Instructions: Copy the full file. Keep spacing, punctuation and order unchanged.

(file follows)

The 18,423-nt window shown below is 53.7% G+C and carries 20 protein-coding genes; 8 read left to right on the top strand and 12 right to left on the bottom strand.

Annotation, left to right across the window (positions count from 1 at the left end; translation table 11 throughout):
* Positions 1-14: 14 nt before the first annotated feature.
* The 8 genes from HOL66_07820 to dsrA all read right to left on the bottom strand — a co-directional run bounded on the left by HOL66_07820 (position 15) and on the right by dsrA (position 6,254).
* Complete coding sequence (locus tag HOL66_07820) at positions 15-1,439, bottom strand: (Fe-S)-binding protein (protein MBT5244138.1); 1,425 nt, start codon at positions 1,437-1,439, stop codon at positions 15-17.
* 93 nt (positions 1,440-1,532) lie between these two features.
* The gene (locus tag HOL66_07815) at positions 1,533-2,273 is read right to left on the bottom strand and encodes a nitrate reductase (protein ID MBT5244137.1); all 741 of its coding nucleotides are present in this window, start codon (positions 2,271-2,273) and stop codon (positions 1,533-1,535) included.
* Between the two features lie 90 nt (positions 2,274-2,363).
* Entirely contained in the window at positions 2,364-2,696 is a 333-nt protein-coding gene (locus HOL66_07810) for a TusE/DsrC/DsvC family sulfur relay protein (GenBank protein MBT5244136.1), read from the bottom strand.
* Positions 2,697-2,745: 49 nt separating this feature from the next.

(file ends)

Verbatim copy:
The 18,423-nt window shown below is 53.7% G+C and carries 20 protein-coding genes; 8 read left to right on the top strand and 12 right to left on the bottom strand.

Annotation, left to right across the window (positions count from 1 at the left end; translation table 11 throughout):
* Positions 1-14: 14 nt before the first annotated feature.
* The 8 genes from HOL66_07820 to dsrA all read right to left on the bottom strand — a co-directional run bounded on the left by HOL66_07820 (position 15) and on the right by dsrA (position 6,254).
* Complete coding sequence (locus tag HOL66_07820) at positions 15-1,439, bottom strand: (Fe-S)-binding protein (protein MBT5244138.1); 1,425 nt, start codon at positions 1,437-1,439, stop codon at positions 15-17.
* 93 nt (positions 1,440-1,532) lie between these two features.
* The gene (locus tag HOL66_07815) at positions 1,533-2,273 is read right to left on the bottom strand and encodes a nitrate reductase (protein ID MBT5244137.1); all 741 of its coding nucleotides are present in this window, start codon (positions 2,271-2,273) and stop codon (positions 1,533-1,535) included.
* Between the two features lie 90 nt (positions 2,274-2,363).
* Entirely contained in the window at positions 2,364-2,696 is a 333-nt protein-coding gene (locus HOL66_07810) for a TusE/DsrC/DsvC family sulfur relay protein (GenBank protein MBT5244136.1), read from the bottom strand.
* Positions 2,697-2,745: 49 nt separating this feature from the next.